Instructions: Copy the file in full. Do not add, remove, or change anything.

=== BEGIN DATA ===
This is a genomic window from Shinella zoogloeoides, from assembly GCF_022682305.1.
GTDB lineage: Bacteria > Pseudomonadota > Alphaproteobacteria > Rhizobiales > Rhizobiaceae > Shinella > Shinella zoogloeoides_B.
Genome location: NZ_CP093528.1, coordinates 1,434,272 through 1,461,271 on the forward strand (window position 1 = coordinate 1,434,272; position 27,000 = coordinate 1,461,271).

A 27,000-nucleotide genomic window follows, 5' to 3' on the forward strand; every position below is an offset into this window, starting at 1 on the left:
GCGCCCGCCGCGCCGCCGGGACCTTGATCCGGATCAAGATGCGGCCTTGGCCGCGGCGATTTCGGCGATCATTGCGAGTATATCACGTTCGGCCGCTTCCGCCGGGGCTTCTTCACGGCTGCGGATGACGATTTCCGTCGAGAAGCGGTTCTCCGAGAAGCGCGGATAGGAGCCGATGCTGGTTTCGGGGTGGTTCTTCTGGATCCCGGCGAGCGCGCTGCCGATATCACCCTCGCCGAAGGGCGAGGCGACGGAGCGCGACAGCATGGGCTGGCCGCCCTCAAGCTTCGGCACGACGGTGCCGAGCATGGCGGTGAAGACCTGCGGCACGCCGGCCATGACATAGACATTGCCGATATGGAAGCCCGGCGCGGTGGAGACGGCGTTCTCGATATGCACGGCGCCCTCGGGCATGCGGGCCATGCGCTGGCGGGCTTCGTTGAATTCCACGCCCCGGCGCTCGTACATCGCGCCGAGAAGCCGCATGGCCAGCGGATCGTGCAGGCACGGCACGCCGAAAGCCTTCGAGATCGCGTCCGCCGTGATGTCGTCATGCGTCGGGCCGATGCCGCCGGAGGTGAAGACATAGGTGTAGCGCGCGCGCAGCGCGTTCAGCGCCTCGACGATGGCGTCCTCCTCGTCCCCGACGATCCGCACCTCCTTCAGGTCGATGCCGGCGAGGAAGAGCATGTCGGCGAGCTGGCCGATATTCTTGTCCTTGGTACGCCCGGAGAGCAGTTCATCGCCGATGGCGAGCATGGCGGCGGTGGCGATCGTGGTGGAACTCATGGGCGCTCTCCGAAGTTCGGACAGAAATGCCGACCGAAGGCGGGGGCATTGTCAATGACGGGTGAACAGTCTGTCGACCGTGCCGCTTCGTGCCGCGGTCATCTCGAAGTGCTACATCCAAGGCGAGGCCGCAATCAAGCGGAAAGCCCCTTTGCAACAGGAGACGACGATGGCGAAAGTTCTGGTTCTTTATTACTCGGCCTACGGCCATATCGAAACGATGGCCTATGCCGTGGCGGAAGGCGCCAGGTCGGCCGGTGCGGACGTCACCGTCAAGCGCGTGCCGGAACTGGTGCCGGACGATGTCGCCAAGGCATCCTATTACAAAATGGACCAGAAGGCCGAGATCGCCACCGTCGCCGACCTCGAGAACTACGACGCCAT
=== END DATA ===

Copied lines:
This is a genomic window from Shinella zoogloeoides, from assembly GCF_022682305.1.
GTDB lineage: Bacteria > Pseudomonadota > Alphaproteobacteria > Rhizobiales > Rhizobiaceae > Shinella > Shinella zoogloeoides_B.
Genome location: NZ_CP093528.1, coordinates 1,434,272 through 1,461,271 on the forward strand (window position 1 = coordinate 1,434,272; position 27,000 = coordinate 1,461,271).

A 27,000-nucleotide genomic window follows, 5' to 3' on the forward strand; every position below is an offset into this window, starting at 1 on the left:
GCGCCCGCCGCGCCGCCGGGACCTTGATCCGGATCAAGATGCGGCCTTGGCCGCGGCGATTTCGGCGATCATTGCGAGTATATCACGTTCGGCCGCTTCCGCCGGGGCTTCTTCACGGCTGCGGATGACGATTTCCGTCGAGAAGCGGTTCTCCGAGAAGCGCGGATAGGAGCCGATGCTGGTTTCGGGGTGGTTCTTCTGGATCCCGGCGAGCGCGCTGCCGATATCACCCTCGCCGAAGGGCGAGGCGACGGAGCGCGACAGCATGGGCTGGCCGCCCTCAAGCTTCGGCACGACGGTGCCGAGCATGGCGGTGAAGACCTGCGGCACGCCGGCCATGACATAGACATTGCCGATATGGAAGCCCGGCGCGGTGGAGACGGCGTTCTCGATATGCACGGCGCCCTCGGGCATGCGGGCCATGCGCTGGCGGGCTTCGTTGAATTCCACGCCCCGGCGCTCGTACATCGCGCCGAGAAGCCGCATGGCCAGCGGATCGTGCAGGCACGGCACGCCGAAAGCCTTCGAGATCGCGTCCGCCGTGATGTCGTCATGCGTCGGGCCGATGCCGCCGGAGGTGAAGACATAGGTGTAGCGCGCGCGCAGCGCGTTCAGCGCCTCGACGATGGCGTCCTCCTCGTCCCCGACGATCCGCACCTCCTTCAGGTCGATGCCGGCGAGGAAGAGCATGTCGGCGAGCTGGCCGATATTCTTGTCCTTGGTACGCCCGGAGAGCAGTTCATCGCCGATGGCGAGCATGGCGGCGGTGGCGATCGTGGTGGAACTCATGGGCGCTCTCCGAAGTTCGGACAGAAATGCCGACCGAAGGCGGGGGCATTGTCAATGACGGGTGAACAGTCTGTCGACCGTGCCGCTTCGTGCCGCGGTCATCTCGAAGTGCTACATCCAAGGCGAGGCCGCAATCAAGCGGAAAGCCCCTTTGCAACAGGAGACGACGATGGCGAAAGTTCTGGTTCTTTATTACTCGGCCTACGGCCATATCGAAACGATGGCCTATGCCGTGGCGGAAGGCGCCAGGTCGGCCGGTGCGGACGTCACCGTCAAGCGCGTGCCGGAACTGGTGCCGGACGATGTCGCCAAGGCATCCTATTACAAAATGGACCAGAAGGCCGAGATCGCCACCGTCGCCGACCTCGAGAACTACGACGCCAT